Manifest Re-Destined: The Politics of Remembering and Forgetting in the American West
Representations of the nineteenth-century American West, including media, reenactments, and edutourism sites have long informed political constructions of ‘Americanness’ in popular culture. The American Western frontier, once hailed “the most American part of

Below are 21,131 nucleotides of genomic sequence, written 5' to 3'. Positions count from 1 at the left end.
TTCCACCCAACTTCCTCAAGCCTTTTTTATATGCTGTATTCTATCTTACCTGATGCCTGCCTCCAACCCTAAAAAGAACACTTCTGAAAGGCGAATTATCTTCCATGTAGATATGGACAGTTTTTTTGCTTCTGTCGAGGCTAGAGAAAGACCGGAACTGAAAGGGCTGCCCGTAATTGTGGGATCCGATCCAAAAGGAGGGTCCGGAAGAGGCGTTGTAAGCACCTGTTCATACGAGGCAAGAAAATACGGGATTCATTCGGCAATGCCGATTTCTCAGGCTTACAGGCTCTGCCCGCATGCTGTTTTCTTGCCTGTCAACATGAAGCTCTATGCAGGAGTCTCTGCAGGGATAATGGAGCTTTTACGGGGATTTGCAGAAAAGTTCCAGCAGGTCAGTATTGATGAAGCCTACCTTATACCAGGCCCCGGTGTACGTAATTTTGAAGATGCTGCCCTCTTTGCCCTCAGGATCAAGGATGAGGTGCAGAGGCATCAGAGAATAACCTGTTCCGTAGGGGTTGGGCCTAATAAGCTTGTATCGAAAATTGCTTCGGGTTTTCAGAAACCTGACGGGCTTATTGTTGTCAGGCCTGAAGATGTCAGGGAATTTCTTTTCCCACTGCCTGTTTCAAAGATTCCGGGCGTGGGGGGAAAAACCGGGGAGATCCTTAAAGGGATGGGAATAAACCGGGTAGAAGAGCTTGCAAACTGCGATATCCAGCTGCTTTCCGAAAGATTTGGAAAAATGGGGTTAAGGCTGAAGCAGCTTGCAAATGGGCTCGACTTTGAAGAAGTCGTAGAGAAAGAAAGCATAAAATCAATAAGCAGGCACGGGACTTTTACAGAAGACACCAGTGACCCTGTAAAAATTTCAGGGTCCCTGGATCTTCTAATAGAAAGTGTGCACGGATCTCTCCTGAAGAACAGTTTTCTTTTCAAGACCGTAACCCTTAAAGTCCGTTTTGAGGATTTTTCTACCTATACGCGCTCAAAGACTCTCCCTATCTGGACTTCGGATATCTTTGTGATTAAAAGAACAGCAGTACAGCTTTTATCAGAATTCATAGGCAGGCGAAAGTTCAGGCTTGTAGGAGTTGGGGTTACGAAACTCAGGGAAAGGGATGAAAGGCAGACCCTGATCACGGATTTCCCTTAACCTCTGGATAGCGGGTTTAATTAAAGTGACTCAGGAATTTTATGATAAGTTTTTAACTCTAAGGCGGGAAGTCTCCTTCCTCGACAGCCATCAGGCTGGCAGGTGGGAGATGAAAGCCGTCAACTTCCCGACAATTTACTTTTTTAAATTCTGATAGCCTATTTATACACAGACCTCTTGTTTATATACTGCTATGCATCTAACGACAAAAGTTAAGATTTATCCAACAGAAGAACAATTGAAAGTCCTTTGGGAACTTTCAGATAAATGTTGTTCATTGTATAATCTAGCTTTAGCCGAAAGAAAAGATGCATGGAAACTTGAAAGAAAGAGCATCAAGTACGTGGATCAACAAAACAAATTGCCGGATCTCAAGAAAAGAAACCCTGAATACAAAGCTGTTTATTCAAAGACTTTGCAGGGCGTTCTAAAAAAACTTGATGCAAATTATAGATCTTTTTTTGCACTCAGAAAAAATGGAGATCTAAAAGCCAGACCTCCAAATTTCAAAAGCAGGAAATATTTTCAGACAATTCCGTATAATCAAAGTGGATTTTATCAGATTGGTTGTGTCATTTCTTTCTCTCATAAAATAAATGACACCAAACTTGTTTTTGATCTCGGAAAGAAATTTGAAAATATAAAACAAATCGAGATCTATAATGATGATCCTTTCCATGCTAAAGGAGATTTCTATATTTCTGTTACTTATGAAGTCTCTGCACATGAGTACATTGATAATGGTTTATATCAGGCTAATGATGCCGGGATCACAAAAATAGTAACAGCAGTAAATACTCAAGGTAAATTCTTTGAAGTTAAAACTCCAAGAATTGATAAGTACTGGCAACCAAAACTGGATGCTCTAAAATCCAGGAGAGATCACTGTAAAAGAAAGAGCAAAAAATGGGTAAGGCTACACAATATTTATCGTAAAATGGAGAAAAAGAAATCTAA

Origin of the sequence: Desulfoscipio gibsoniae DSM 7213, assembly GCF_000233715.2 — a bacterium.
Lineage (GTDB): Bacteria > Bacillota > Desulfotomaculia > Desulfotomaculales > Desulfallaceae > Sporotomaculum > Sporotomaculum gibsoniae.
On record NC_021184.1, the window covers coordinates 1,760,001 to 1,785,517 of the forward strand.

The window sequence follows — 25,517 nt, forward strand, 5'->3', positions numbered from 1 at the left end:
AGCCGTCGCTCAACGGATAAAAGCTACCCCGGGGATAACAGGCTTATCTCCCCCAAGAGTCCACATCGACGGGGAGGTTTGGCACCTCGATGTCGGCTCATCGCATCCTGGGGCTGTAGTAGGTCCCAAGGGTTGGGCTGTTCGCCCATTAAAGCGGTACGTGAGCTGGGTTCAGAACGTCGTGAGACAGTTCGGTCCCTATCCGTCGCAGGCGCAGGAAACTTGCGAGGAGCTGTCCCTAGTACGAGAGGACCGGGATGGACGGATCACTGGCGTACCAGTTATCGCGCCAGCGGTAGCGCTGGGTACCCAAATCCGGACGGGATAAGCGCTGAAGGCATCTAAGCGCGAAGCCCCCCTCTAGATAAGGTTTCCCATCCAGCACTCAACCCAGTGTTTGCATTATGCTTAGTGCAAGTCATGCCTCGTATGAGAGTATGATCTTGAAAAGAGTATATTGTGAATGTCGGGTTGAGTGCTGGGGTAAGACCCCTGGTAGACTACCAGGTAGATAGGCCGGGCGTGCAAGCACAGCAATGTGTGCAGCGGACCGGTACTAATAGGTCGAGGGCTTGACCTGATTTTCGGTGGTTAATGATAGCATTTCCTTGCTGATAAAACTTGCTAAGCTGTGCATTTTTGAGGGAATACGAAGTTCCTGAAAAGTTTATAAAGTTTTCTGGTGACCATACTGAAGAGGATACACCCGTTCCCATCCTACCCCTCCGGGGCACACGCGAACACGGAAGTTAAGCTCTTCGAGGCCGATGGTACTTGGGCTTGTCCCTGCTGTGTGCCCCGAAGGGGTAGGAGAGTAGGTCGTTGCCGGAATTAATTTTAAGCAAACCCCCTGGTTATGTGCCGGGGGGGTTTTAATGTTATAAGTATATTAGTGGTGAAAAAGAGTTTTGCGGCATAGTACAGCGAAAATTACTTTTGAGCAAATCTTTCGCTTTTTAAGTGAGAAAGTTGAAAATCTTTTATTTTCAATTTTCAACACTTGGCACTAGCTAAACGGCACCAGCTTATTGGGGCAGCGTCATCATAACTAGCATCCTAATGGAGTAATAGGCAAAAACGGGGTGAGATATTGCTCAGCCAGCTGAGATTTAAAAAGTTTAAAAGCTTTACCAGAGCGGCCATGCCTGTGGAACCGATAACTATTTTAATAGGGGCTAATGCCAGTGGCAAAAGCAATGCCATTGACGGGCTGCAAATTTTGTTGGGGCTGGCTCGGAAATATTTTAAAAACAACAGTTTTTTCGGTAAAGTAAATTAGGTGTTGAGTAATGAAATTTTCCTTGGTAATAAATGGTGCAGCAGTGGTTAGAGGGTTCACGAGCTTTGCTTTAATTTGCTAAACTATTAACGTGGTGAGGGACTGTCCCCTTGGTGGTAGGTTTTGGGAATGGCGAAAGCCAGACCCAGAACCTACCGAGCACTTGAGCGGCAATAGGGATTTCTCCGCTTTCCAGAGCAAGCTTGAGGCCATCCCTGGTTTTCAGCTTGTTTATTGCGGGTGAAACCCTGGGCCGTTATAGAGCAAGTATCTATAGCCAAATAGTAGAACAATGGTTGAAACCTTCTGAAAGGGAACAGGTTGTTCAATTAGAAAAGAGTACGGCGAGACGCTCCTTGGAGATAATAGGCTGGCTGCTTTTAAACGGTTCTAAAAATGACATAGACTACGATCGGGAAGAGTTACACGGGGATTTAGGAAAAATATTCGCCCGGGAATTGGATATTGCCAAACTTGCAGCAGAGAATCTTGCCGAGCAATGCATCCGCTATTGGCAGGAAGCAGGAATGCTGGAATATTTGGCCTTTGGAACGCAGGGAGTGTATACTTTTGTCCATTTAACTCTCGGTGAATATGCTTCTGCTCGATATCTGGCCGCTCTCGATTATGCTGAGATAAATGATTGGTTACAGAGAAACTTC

America,” often exemplifies the United States’ perceived distinctness from the rest of the world in respect to individualism, ingenuity, resilience, economic equality, opportunity, and strength (Slatta, 2010; Katz, 1971, p. xii; Turner, 1903). As such, frontier mythology plays a pivotal role in embedding particular notions of race, place, gender, and ‘Americanness’ into our national consciousness. This dissertation focuses on one particular (re)telling of the American West: the ‘birth’ of California as historically and culturally located in San Diego, the site of Europe's first permanent settlement on the Pacific Coast. This examination traces how a particular cultural remembrance of the West remains culturally entrenched not only because of continuous reiteration, as prevalent scholarship generally discusses American Western mythology (Limerick, 1988; Brown, 2007; Smith, 1950), but also on the important ways in which this origin story adapts and shifts over time when aspects of it are no longer serviceable. Charting this evolution through specific cultural, historical, and civic projects of remembrance, this dissertation examines what falls in and out of this narrative in the face of sociocultural, economic, and political change. And it reveals how this origin story’s recalibrations not only ensure its survival and keep the past relevant, but how, despite these repairs, the overall cultural work of the story remains intact: reaffirming notions of American exceptionalism. In doing so, this examination interrogates the ways in which recalibrated forms of racial, social, ideological, and political power work and operate, even--and especially--within seemingly celebratory, festive, and ‘innocent’ American commemorative practices, foregrounding the entangled relationship between memory and politics at the core of our national imagination. Deploying historical, archival, and textual analysis, media archaeology, and visual ethnography methods, this dissertation bridges insights and approaches from Media & Cultural Studies, Performance Studies, and the Learning Sciences to create new knowledge about how we make meaning, imagine a nation, and shape adjacent notions of identity, power, and belonging in the process.